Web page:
The Trustees of The Field House Museum have as their mission the preservation, maintenance, interpretation, and promotion of The Field House Museum as an historic property and museum, with four objectives. 1. To inform the general public about the li... Read more
The Trustees of The Field House Museum have as their mission the preservation, maintenance, interpretation, and promotion of The Field House Museum as an historic property and museum, with four objectives. 1. To inform the general public about the life, works, and times of Eugene Field, the "Children's Poet," and the creator of the personal column in daily newspapers. 2. To preserve the childhood home of Eugene Field and to display Field family memorabilia and other period artifacts in a nineteenth-century domestic setting. 3. To educate visitors about Eugene Field's father, Roswell Martin Field, who served as Dred Scott's attorney when he sued for his family's freedom in 1853 in a building at Second and Papin Streets, thereby playing a major role in the events leading to the landmark Supreme Court decision affecting all African-Americans. 4. To collect and exhibit toys as an outgrowth of Eugene Field's abiding interest in collecting children's toys and dolls.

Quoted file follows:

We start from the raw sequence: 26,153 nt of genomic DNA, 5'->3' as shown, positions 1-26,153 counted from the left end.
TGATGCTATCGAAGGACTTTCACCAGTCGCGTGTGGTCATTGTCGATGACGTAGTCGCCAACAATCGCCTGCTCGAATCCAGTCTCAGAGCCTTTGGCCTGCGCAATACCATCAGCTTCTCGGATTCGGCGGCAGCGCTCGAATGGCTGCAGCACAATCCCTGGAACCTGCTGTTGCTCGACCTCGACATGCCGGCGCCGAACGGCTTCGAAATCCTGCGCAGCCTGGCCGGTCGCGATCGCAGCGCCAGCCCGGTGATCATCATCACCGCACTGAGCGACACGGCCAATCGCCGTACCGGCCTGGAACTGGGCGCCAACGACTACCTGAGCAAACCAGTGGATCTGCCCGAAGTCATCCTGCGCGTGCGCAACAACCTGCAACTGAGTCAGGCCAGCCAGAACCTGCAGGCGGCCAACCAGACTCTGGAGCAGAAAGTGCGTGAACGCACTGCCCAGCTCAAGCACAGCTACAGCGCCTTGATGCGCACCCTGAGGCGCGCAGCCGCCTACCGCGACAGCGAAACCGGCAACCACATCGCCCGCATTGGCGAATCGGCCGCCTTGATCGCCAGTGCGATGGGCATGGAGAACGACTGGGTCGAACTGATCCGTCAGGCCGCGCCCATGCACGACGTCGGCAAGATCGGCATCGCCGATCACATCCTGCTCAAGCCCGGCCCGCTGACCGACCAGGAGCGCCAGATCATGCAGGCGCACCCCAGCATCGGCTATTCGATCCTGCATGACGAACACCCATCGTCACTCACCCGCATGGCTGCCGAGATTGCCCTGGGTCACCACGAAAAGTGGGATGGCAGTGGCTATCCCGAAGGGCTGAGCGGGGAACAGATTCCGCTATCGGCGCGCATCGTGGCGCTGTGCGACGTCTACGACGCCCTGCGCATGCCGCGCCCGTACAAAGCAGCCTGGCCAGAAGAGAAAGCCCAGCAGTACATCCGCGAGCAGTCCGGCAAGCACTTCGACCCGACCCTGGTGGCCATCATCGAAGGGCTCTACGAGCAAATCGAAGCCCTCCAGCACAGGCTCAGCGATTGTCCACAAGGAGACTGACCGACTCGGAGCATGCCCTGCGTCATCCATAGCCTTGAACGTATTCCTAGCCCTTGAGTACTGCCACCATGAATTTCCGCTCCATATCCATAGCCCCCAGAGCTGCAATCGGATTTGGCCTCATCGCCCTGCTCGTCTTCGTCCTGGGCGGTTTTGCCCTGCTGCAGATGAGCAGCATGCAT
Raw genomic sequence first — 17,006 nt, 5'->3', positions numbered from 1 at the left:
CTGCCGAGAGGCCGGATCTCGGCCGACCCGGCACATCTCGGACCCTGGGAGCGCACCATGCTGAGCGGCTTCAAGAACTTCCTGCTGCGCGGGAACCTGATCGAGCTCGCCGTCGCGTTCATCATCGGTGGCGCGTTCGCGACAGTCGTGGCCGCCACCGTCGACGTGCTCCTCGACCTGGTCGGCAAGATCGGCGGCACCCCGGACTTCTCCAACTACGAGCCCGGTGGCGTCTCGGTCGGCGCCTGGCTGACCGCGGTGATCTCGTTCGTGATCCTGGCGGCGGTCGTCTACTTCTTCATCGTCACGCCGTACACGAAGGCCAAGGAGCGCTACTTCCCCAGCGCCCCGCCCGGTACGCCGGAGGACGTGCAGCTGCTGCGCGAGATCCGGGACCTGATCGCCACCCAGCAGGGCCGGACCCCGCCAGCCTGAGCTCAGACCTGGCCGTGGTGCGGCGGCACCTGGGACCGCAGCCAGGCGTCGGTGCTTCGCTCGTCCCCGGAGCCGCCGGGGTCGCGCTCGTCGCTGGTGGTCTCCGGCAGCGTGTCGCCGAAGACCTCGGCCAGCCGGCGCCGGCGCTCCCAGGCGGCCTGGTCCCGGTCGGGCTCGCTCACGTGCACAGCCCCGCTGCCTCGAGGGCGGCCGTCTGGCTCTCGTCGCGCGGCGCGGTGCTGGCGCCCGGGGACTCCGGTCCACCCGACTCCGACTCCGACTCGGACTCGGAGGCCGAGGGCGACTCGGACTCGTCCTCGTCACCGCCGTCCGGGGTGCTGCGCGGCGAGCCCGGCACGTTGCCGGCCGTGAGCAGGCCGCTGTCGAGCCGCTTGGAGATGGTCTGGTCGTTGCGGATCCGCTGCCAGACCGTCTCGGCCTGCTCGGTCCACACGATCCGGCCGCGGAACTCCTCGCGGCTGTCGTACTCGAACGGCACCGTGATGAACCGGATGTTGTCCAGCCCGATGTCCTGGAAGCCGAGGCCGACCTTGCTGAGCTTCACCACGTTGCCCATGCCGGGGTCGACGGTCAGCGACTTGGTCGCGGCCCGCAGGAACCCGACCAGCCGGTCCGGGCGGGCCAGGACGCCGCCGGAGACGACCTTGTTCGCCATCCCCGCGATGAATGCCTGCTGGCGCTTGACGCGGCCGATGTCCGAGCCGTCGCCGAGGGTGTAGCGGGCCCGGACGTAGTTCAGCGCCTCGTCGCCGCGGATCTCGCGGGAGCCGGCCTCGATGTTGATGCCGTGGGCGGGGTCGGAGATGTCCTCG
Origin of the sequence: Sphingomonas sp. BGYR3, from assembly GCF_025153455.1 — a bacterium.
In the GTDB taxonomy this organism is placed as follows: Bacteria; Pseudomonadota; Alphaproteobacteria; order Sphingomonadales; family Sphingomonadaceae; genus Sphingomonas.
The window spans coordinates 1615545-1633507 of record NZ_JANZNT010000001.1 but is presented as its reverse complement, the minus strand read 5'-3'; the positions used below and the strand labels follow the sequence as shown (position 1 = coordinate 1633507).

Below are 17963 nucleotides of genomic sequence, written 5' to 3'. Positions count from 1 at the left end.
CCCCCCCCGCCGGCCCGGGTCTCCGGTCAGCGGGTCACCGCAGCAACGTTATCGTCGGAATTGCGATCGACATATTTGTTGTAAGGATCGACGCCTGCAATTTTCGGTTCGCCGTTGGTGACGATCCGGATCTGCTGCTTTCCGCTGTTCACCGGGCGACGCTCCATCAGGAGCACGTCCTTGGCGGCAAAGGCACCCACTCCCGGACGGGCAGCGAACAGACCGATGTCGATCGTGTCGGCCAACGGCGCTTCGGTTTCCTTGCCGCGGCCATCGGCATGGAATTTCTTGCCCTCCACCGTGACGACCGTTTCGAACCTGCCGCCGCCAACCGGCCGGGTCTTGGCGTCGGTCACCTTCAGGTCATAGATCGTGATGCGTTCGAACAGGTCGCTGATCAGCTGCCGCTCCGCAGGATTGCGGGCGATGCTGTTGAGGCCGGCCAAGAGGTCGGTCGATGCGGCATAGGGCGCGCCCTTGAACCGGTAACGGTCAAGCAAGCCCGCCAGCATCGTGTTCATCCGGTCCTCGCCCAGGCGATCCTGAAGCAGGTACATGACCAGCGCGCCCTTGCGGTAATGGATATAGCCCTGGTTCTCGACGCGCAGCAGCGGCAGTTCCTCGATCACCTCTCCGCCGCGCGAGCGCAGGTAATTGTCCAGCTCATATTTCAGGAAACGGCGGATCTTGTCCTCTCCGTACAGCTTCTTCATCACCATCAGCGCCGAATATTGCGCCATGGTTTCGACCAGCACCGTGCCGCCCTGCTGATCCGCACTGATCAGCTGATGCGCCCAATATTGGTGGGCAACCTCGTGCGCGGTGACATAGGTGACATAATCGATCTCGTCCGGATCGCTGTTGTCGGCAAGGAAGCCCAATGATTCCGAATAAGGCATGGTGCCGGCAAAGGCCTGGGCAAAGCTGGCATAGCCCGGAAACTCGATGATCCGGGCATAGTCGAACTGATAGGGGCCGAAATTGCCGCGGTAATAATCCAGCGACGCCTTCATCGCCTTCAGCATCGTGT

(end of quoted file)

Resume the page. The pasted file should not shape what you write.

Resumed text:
The Field House Museum was the boyhood home of Eugene Field, who is beloved to this day as the "Children's Poet" and widely known as the "Father of the Personal Newspaper Column". The museum is also known as the home of Eugene's father, Roswell Martin Field, a well-known attorney. In 1853 he served as the attorney for the slaves Dred and Harriet Scott and their daughters, Eliza and Lizzy, when they brought action in federal court for their freedom. In 1934, when the home was scheduled for demolition, Irving Dilliard wrote a spirited editorial in the St. Louis Post-Dispatch decrying the destruction of Eugene Field's birthplace. Jesse Powell Henry and Carl Peyton Daniel, Sr. , formed a committee to save the house, and the Board of Education took possession, preserving the home. In 1935 and 1936, during the Great Depression, school children in the St. Louis Public Schools collected nearly $2,000 to help the Eugene Field House. It was restored and opened as a museum in December of 1936, and to this day, school groups from the public schools of the city of St. Louis are admitted free. In 1968, the Board of Education gave up active operation of the museum, which is now professionally operated under the supervision of the Board of Trustees of the Eugene Field House Foundation, Inc. Since 1999, the house has been under a complete renovation and restoration of both the exterior and interior.